“I was scared of going for my dream. And I’m scared of going for my dream, because I have this innate, and I didn’t know, fear of failure. So I never failed at anything I did.
With regard to forestry… I was the first woman in… the United Kingdom, to actually be a Harvesting Foreman. They didn’t have foreperson or forewomen, because they didn’t exist. So that was character building beyond… because by God, do you need to stand up for yourself out in that industry.
… about four years ago, I had a significant horse riding accident… I obliterated my pelvis… I ended up three months in a wheelchair, couldn’t walk, two surgeries, a lot of metal. I always kind of thought I was a bit weak. And I discovered through this that I have this unbelievable strength and this resilience. And that actually the one thing I didn’t suffer from before the accident was gratitude.”Emma Jane Clarke
Ladies and gentlemen, what a conversation!
Emma Jane Clarke admitted that she feels very privileged to have been raised by parents who endowed upon her and her siblings steadfast self-belief, however, she has needed all of it and more to get to the beginnings of the current chapter in an already amazing life.
From Forestry Foreman (yes!) to managing a €20m budget via LEADER, to a near debilitating accident, to finally achieving her dream to own some land and horses, we were taken on the wildest of rides when Emma Jane dropped in to the Café for a chat recently.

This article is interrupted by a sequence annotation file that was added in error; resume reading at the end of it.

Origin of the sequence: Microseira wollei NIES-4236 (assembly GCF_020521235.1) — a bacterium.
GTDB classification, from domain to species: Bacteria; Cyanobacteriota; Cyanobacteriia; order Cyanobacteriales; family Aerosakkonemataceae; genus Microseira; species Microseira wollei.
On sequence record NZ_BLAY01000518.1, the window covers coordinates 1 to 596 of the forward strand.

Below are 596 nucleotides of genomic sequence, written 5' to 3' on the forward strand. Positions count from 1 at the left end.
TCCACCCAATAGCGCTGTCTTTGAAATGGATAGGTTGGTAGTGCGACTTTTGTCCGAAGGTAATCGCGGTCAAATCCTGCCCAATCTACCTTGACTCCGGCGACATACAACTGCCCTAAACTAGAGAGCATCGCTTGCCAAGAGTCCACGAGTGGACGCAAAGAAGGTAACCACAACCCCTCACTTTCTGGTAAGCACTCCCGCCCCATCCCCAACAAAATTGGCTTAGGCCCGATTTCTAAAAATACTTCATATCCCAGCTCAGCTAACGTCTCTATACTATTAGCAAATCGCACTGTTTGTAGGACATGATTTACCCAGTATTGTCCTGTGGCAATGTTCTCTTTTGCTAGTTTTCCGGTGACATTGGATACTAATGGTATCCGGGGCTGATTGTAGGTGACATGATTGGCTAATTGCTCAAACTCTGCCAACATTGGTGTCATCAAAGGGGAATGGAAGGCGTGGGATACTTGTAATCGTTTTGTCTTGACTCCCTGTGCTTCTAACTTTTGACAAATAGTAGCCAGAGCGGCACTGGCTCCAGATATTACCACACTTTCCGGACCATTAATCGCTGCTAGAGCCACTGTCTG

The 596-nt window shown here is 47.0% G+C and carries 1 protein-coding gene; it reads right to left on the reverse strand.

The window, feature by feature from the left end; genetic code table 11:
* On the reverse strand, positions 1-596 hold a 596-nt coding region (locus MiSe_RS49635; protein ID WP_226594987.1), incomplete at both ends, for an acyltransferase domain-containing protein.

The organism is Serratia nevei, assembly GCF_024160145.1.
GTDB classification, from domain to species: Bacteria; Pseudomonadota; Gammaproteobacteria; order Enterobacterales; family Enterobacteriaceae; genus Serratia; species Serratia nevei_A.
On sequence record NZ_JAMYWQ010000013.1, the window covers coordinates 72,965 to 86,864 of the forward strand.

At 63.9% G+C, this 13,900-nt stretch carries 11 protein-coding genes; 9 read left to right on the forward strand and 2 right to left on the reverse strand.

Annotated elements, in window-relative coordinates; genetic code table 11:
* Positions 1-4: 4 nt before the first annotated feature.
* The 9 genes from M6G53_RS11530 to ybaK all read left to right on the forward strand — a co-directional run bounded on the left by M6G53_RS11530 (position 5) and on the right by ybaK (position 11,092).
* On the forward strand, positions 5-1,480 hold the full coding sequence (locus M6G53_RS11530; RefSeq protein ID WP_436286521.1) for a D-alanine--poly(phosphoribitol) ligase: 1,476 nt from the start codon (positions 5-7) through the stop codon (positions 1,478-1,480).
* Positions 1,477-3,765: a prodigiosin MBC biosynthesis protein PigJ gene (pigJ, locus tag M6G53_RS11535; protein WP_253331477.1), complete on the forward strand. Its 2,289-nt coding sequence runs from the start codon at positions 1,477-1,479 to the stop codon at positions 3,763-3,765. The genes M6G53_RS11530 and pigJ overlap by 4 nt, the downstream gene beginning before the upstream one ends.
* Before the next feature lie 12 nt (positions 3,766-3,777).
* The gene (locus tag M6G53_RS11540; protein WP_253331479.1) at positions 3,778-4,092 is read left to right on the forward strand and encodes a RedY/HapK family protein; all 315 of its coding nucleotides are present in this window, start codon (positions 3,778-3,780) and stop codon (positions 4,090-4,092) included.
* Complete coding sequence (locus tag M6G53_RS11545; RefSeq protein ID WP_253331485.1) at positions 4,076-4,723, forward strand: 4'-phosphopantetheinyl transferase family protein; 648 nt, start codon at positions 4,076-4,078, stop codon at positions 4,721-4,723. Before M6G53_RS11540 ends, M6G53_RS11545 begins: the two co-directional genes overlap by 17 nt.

Stick on the kettle, grab a coffee and enjoy the chat with Emma Jane Clarke on The Coffee at Eleven Show, Season 4, Episode 10 replay in your preferred way…
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Yours Truly: Ladies and gentlemen, you are more than welcome to this, another episode of The Coffee At Eleven Show, brought to you by WIG-WAM and supported by Limerick Post. #LimerickandProud, Keeping Limerick posted. And it’s my great pleasure to have you all here today, but indeed our greatest pleasure is to have our special guest in the hot seat today. And that is Emma Jane Clarke. Emma Jane, you’re more than welcome. Say hello, cheers us with your coffee mug.
Emma Jane Clarke: Good morning everybody, and cheers. I’m delighted to be here and even more delighted with that meditation moment after Michelle’s declaration of 18 million people by definitely needed that space to go, “Okay. No pressure.”
I managed to con or convince my parents to let me have horses. When I was growing up, I used to run down, every time I’d hear a neighbor go by with their horse, I’d run, grab my helmet, run down to the gates and sit on the gate post, hoping one day, that somebody would let me ride their horse. And so optimism and consistency on that one for me. So eventually I used to adopt horses that were rescue horses that nobody else could ride, and just had people over where we could keep our horses over in Leixlip but I suppose my first horse that I actually owned, the story there was that we went to Baltinglass on a day out of a Sunday, as you did. My grandmother, my mother and my father. My mother and my grandmother allegedly went to the shops.